Ireland and the Balkans have come to represent divided and (re)united communities. They both provide effective microcosms of national, ethnic, political, military, religious, ideological and cultural conflicts in their respective regions and, as a result, they demonstrate real and imaginary divisions. This book will specifically focus on the history, politics and literature of Bosnia-Herzegovina and Northern Ireland, while making comparative reference to some of Europe’s other disputed and divided regions. Using case-studies such as Kosovo and Serbia; Lithuania, Germany, Poland, Russia and Belarus; Greece and Macedonia, it examines ‘space’, ‘place’ and ‘border’ discourse, the topography of war and violence, post-war settlement and reconciliation, and the location and negotiation of national, ethnic, religious, political and cultural identities. The book will be of particular interest to scholars and students of cultural studies, history, politics, Irish studies, Slavonic studies, area studies and literary studies.
This concise history of Bosnia-Hercegovina is designed for the non-specialist reader who seeks to understand the historical background of the Bosnian conflict that erupted in 1992 in the wake of Serbian and Croatian agression. It covers the principal developments in Bosnian History, from the early medieval period until the end of 1993, focusing on the creation of religious communities and their evolution into ethnic groups and distinct nationalities.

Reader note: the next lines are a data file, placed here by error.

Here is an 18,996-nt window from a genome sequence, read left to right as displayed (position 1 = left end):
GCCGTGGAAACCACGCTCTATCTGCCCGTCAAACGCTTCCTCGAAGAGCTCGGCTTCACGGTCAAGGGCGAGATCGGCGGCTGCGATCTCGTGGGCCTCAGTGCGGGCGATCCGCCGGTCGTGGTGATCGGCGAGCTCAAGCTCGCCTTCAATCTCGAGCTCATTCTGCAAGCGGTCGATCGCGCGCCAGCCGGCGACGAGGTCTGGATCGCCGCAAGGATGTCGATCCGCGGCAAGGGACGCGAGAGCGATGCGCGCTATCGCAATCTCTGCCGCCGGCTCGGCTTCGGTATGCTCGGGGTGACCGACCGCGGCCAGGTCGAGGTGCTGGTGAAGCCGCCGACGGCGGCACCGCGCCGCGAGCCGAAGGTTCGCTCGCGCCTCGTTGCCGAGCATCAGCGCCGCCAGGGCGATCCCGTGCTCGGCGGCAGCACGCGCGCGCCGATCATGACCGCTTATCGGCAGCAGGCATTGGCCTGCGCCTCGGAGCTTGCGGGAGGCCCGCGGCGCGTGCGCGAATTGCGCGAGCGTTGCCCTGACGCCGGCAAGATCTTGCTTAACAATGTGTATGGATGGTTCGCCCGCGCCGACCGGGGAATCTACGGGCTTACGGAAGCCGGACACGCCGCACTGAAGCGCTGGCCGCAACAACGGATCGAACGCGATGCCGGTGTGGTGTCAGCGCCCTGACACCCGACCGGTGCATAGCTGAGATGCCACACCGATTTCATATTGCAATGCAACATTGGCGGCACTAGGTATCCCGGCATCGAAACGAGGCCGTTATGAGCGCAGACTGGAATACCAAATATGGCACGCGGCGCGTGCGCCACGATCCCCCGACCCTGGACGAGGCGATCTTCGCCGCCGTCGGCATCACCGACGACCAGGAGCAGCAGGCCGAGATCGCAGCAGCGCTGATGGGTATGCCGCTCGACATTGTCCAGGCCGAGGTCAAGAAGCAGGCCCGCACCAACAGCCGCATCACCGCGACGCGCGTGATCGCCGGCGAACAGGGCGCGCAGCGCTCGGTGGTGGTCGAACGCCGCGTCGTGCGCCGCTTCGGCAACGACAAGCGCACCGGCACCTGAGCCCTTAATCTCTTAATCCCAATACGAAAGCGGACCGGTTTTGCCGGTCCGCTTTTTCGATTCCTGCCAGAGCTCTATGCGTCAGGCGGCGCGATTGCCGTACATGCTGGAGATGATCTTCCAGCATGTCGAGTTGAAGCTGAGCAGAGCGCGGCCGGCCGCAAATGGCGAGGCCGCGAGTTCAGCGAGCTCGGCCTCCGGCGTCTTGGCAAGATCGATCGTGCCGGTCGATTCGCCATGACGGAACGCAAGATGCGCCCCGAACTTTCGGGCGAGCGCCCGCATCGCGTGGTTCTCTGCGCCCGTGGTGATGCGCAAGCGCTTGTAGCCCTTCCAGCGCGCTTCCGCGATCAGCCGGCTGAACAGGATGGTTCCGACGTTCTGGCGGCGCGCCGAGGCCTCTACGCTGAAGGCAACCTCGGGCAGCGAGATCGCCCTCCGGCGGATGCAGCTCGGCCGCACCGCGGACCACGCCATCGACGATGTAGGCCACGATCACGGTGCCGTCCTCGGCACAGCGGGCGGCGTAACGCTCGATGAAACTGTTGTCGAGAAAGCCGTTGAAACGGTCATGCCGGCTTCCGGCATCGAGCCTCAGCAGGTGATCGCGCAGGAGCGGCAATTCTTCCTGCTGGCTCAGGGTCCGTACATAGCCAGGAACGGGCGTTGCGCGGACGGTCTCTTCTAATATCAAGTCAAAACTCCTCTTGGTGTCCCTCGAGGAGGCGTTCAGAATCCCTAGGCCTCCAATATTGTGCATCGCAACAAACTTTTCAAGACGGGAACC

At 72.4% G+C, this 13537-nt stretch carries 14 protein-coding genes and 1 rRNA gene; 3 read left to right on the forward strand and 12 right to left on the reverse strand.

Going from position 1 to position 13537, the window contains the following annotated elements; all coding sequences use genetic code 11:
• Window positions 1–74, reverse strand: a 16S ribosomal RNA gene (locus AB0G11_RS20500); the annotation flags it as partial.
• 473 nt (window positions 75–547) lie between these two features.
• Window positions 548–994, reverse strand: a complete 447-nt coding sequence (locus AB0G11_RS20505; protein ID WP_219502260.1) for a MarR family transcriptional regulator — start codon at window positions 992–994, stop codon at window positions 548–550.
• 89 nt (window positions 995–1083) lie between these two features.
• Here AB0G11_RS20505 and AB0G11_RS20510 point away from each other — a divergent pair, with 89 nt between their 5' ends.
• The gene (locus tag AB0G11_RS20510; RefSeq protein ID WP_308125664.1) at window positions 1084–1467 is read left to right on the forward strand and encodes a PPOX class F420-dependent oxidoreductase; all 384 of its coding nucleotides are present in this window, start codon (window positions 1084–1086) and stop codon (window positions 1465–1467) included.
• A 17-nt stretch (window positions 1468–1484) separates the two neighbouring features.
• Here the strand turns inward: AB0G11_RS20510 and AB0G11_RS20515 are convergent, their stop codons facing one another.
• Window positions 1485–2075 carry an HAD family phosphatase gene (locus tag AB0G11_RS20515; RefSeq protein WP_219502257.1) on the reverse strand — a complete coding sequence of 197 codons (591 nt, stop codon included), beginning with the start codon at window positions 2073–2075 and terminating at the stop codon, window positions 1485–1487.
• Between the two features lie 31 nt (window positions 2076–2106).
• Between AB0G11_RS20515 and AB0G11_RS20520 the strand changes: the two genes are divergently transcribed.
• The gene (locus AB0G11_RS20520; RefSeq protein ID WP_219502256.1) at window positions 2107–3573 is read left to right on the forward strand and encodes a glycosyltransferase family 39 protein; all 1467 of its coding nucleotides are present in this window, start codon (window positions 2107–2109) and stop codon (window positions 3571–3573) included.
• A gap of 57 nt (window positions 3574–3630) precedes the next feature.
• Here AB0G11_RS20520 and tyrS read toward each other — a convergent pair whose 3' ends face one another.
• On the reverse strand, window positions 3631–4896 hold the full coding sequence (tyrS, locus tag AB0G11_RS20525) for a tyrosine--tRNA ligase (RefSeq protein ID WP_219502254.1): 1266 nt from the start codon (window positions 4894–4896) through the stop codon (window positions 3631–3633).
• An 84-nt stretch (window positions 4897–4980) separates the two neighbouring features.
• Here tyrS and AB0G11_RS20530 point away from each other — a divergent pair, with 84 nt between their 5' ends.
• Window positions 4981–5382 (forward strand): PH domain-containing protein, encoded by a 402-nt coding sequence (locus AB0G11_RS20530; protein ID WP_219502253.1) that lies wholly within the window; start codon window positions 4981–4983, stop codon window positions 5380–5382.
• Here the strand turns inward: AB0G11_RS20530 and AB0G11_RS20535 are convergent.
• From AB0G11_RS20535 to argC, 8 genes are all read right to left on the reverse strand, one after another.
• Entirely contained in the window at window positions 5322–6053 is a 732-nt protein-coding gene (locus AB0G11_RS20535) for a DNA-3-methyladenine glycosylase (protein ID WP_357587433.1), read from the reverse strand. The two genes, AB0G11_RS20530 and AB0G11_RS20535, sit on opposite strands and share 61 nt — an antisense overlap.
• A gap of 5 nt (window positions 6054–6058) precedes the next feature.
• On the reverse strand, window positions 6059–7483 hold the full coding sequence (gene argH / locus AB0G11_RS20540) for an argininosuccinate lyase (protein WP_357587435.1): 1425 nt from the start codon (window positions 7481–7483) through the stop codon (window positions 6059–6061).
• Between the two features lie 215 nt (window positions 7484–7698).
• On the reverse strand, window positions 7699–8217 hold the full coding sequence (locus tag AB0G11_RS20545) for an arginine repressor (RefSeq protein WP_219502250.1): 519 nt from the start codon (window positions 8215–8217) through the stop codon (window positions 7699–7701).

In The Muslim-Croat Civil War in Central Bosnia, 1992–1994 Charles R. Shrader offers the first full-scale military history of a crucial conflict in Bosnia between two former allies. When the Bosnian Serbs and their Serbian allies attacked Bosnia-Herzegovina in March, 1992, the Bosnian Croats and Muslims collaborated to defend themselves. As Serbian pressure increased and it became clear that the West would not intervene, the two allies began to stake out their own claims. Drawing on testimony and exhibits from cases presented before the International Criminal Tribunal for the former Yugoslavia, Shrader describes the organization and tactical doctrine of the Croatian Defense Forces and the Muslim-led Army of Bosnia-Herzegovina. He analyzes the strengths and weaknesses of the two sides in such fields as communications, training, and logistics. He assesses not only the problems of command and control in the newly formed armies, but also the impact of criminal activity, the mujahedeen, and the intervention of peacekeeping forces. What looked to many like aggression by the Bosnian Croats, Shrader views as the adoption of an “active defense,” a doctrine embraced by U. S. forces, against a predatory Muslim force. He believes UN and European observes rushed to judgment regarding the aggressive intent of the Croatian command. Far from being the attackers, Shrader concludes, the Bosnian Croats in Central Bosnia were clearly outnumbered, outgunned, and on the defensive. Surrounded by superior Muslim forces, they barely held out in their enclaves in the Lasva Valley until a cease-fire was achieved in February 1994. Although Shrader’s work is a detailed, meticulous, analysis by a neutral expert, not everyone will find his conclusions comfortable. But every serious student of the conflict in Bosnia will have to take his history into account. Enhanced by maps, useful appendices, and a glossary, this should become the standard work on military operations in Central Bosnia and a useful case study of internal warfare and ethnic conflict.